BEIJING, April 20 (Xinhua) -- China is pushing for more restrictions on the business activities of officials' family members as pilots are trialed around the country.
The Central Leading Group for Deepening Overall Reform, headed by President Xi Jinping, will pilot regulating business operations of family members of officials in Beijing, Guangdong, Chongqing and Xinjiang, following a test in Shanghai.
Family members include officials' spouses, children and the children's spouses.
In China ,officials are banned from running private businesses. Their family members are not completely subject to the ban but are required to separate interests from places and industries within their jurisdiction in business operation.
But such tolerance seems to be vanishing with the deepening of the nation's anti-graft campaign.
Shanghai issued the country's first trial regulation to ban close family members of senior officials from running businesses last May.
According to the regulation released by the Communist Party of China (CPC) Shanghai committee, spouses of the city's officials at or above mayor level are not allowed to run companies, nor can their children or the spouses of their children do business in the city.
These officials must report business activities of their spouses and children to upper authorities, the regulation said, warning of punishment for concealment.
Those whose families are already engaged in business face two choices: ask their families to quit or they can resign themselves.
The city checked the job background of 1,802 officials' families and found violations related to 182 officials, according to Han Zheng, Party chief of Shanghai. Most of the officials' families chose to quit their business, while three officials were investigated for suspected corruption, Han was quoted as saying.
It is unknown whether or not the new pilot regions will implement the same regulation as Shanghai, but experts said measures are likely to be similar.
The fast expansion of the trial system indicates it has produced good effects in Shanghai, thus the terms and rules are possibly based on Shanghai's regulation, said Zhu Lijia, professor from the Chinese Academy of Governance. He said the regulation is explicit and has strong feasibility.
He expects that a national regulation will eventually be in place.
Corruption linked to families is one of the primary methods and the situation is severe, Zhu said.
Last year, the CPC's disciplinary agency released 34 violations from more than 34 officials at minister level, about one third of them were related to illegal participation of their families' commercial operations, the Beijing Times reported Tuesday.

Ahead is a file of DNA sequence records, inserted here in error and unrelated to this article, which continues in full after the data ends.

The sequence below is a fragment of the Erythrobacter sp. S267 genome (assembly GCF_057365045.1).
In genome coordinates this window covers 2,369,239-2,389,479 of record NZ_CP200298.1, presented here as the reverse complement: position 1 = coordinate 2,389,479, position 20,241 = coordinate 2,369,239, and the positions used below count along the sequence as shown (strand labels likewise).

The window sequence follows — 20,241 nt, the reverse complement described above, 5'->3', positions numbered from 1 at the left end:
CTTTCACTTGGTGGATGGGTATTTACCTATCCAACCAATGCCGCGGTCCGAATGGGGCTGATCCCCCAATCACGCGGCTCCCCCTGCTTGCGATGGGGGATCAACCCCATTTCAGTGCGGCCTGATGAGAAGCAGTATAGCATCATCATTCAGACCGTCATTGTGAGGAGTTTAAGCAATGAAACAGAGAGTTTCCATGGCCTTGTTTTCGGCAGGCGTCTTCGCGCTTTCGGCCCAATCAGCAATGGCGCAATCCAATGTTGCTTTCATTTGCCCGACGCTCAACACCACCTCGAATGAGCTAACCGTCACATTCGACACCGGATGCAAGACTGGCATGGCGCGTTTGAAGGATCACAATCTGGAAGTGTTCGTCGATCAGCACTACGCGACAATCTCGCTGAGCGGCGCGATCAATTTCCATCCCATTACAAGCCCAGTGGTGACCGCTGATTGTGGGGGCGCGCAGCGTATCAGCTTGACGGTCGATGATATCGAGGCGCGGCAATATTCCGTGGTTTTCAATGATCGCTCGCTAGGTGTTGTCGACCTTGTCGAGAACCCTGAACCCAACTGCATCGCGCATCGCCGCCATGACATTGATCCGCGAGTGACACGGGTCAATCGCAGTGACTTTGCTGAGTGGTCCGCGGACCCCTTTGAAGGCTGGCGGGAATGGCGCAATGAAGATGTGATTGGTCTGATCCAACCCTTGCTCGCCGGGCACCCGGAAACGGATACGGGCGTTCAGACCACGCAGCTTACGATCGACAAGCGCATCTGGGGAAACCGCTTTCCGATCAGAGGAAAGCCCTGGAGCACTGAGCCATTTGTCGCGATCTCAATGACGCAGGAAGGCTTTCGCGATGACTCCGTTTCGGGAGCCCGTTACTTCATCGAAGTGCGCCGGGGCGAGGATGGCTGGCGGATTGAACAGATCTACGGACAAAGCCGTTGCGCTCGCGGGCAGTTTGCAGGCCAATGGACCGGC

Despite the business ban, some officials have made family members their agents in setting up companies. Many also abused power to help the bloom of their family members' business, conducting money-power trade.
In the graft case of former senior official Zhou Yongkang, who was sentenced to life imprisonment last June, he was accused of abusing power to help his families and friends do business and gain "huge amount of profits."
Former senior political advisor Ling Jihua, who was expelled from the CPC and put under investigation, was accused of "accepting others' money and belongings personally and through his wife, and sought benefits for his wife's businesses."
While addressing a meeting of county-level Party chiefs in January 2015, President Xi asked them to "forget any aspirations of becoming rich" if they want to serve as an official.
For Professor Peng Bo, a public affair expert at Shanghai Jiao Tong University, the trial system is a key step in promoting a systematic anti-corruption program, which also demonstrates the central authorities' resolution in "strictly governing the Party."
With the advancement of the anti-graft battle, the CPC has strengthened disciplining its 87 million party members in a stricter manner to maintain image and vitality.
The central authorities revised two regulations on clean governance and penalties for discipline violations, upholding the principle that the Party's discipline must be stricter than the law.
"Basically speaking, the restrictions over the business operations of official families is to further restrain the public power and avoid abuse of power," said Zhu.
To curb the corruption, he added, the illicit business running of officials and their families must be stopped.
Zhu said the assets of officials should gradually be publicized, and relevant financial information of their family members should also be made transparent to the public.